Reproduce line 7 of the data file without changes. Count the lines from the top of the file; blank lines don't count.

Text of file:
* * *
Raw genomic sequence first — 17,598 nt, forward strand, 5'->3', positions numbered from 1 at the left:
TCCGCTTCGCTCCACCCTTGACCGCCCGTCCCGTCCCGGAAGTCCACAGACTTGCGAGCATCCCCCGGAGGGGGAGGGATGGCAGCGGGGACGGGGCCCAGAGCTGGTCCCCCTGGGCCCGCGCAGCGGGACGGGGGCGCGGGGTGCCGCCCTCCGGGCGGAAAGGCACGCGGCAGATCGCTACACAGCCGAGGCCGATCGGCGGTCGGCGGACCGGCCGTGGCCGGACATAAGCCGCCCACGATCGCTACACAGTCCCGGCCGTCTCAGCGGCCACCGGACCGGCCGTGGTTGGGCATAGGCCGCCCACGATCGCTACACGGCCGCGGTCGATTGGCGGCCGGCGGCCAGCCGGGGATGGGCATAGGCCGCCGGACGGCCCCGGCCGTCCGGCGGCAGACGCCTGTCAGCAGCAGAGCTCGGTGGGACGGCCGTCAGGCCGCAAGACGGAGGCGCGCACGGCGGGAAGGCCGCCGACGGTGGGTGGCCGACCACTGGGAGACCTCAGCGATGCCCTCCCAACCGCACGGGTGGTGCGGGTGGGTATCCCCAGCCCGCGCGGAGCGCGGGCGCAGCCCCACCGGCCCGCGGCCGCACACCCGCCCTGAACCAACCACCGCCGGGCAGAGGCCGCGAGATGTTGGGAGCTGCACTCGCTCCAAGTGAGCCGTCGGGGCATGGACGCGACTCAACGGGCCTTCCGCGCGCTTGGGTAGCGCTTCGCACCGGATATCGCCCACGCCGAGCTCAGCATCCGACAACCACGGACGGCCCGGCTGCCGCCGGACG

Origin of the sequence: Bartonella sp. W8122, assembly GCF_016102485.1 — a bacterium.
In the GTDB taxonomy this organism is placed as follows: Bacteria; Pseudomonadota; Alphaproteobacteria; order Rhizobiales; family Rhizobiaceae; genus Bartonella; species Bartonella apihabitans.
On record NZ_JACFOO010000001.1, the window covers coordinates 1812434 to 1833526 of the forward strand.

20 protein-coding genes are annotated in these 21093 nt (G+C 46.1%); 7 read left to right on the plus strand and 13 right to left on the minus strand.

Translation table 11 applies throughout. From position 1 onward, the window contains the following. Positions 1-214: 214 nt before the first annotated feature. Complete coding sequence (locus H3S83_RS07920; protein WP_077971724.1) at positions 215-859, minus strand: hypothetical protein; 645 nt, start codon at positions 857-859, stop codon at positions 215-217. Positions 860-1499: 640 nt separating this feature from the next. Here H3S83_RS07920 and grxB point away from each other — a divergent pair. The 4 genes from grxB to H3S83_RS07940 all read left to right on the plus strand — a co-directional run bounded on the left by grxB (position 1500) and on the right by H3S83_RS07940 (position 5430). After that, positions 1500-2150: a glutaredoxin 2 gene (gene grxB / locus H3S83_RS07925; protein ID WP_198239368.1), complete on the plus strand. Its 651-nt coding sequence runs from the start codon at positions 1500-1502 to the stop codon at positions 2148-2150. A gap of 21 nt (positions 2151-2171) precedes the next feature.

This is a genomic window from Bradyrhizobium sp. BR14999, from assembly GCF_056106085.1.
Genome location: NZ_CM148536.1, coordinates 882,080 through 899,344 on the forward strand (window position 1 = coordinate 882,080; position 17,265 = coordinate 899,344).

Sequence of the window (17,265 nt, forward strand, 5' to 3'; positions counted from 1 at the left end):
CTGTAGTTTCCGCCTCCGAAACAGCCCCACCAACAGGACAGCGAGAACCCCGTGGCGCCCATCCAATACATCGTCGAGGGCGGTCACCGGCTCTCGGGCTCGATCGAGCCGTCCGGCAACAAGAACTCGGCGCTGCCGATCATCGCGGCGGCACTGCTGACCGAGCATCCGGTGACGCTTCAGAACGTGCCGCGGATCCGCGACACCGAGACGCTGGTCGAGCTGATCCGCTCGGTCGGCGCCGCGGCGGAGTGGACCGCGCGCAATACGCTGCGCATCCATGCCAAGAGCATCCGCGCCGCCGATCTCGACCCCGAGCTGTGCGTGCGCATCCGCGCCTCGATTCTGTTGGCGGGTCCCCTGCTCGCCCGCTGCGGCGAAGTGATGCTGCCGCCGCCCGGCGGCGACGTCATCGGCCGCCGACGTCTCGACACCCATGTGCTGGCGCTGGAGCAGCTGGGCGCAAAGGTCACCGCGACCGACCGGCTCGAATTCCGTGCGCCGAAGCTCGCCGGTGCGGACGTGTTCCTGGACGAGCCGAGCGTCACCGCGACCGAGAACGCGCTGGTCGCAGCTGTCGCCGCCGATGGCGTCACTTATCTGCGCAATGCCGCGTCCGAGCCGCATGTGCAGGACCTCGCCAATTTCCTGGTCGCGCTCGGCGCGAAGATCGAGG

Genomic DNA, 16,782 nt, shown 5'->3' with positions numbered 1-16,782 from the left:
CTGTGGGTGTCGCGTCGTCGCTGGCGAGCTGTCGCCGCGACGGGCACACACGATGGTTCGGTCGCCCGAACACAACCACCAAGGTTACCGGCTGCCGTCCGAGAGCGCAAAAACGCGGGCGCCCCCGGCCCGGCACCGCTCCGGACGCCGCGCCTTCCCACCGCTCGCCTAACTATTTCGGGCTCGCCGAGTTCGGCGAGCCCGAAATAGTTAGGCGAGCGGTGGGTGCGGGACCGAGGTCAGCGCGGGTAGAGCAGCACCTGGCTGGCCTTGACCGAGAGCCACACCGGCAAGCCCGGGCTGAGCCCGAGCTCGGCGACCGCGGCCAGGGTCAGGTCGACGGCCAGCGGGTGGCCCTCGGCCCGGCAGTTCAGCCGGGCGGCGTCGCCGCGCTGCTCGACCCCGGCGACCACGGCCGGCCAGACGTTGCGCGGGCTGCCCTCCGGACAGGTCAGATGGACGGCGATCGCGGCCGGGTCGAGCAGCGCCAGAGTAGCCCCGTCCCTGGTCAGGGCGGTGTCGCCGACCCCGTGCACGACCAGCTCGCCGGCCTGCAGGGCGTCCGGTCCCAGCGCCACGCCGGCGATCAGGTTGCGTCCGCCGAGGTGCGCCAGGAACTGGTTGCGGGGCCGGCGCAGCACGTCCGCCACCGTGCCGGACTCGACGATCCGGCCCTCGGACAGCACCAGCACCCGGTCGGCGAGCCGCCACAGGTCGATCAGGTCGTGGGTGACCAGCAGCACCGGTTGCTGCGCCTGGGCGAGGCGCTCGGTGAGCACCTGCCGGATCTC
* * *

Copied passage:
Translation table 11 applies throughout. From position 1 onward, the window contains the following. Positions 1-214: 214 nt before the first annotated feature. Complete coding sequence (locus H3S83_RS07920; protein WP_077971724.1) at positions 215-859, minus strand: hypothetical protein; 645 nt, start codon at positions 857-859, stop codon at positions 215-217. Positions 860-1499: 640 nt separating this feature from the next. Here H3S83_RS07920 and grxB point away from each other — a divergent pair. The 4 genes from grxB to H3S83_RS07940 all read left to right on the plus strand — a co-directional run bounded on the left by grxB (position 1500) and on the right by H3S83_RS07940 (position 5430). After that, positions 1500-2150: a glutaredoxin 2 gene (gene grxB / locus H3S83_RS07925; protein ID WP_198239368.1), complete on the plus strand. Its 651-nt coding sequence runs from the start codon at positions 1500-1502 to the stop codon at positions 2148-2150. A gap of 21 nt (positions 2151-2171) precedes the next feature.